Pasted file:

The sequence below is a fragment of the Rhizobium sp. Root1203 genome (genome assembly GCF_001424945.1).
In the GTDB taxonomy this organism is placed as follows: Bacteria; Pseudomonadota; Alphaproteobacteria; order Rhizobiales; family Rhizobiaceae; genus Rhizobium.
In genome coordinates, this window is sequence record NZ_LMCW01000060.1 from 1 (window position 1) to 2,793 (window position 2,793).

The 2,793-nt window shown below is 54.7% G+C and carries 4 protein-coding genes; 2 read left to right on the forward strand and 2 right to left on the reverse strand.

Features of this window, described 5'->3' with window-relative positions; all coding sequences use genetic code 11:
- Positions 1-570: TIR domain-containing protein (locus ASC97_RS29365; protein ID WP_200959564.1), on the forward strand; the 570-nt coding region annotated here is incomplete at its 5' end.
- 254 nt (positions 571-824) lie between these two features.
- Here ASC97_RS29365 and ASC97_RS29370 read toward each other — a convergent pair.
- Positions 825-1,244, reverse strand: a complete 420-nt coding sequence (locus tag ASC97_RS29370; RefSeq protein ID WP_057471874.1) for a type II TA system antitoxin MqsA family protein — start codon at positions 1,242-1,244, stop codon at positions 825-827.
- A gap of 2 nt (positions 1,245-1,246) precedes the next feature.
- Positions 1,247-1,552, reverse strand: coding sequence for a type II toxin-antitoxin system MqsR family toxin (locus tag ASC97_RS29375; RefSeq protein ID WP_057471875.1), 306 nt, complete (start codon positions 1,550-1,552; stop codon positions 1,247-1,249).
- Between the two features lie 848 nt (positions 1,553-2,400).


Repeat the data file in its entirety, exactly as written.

The sequence below is a fragment of the Rhizobium sp. Root1203 genome (genome assembly GCF_001424945.1).
In the GTDB taxonomy this organism is placed as follows: Bacteria; Pseudomonadota; Alphaproteobacteria; order Rhizobiales; family Rhizobiaceae; genus Rhizobium.
In genome coordinates, this window is sequence record NZ_LMCW01000060.1 from 1 (window position 1) to 2,793 (window position 2,793).

The 2,793-nt window shown below is 54.7% G+C and carries 4 protein-coding genes; 2 read left to right on the forward strand and 2 right to left on the reverse strand.

Features of this window, described 5'->3' with window-relative positions; all coding sequences use genetic code 11:
- Positions 1-570: TIR domain-containing protein (locus ASC97_RS29365; protein ID WP_200959564.1), on the forward strand; the 570-nt coding region annotated here is incomplete at its 5' end.
- 254 nt (positions 571-824) lie between these two features.
- Here ASC97_RS29365 and ASC97_RS29370 read toward each other — a convergent pair.
- Positions 825-1,244, reverse strand: a complete 420-nt coding sequence (locus tag ASC97_RS29370; RefSeq protein ID WP_057471874.1) for a type II TA system antitoxin MqsA family protein — start codon at positions 1,242-1,244, stop codon at positions 825-827.
- A gap of 2 nt (positions 1,245-1,246) precedes the next feature.
- Positions 1,247-1,552, reverse strand: coding sequence for a type II toxin-antitoxin system MqsR family toxin (locus tag ASC97_RS29375; RefSeq protein ID WP_057471875.1), 306 nt, complete (start codon positions 1,550-1,552; stop codon positions 1,247-1,249).
- Between the two features lie 848 nt (positions 1,553-2,400).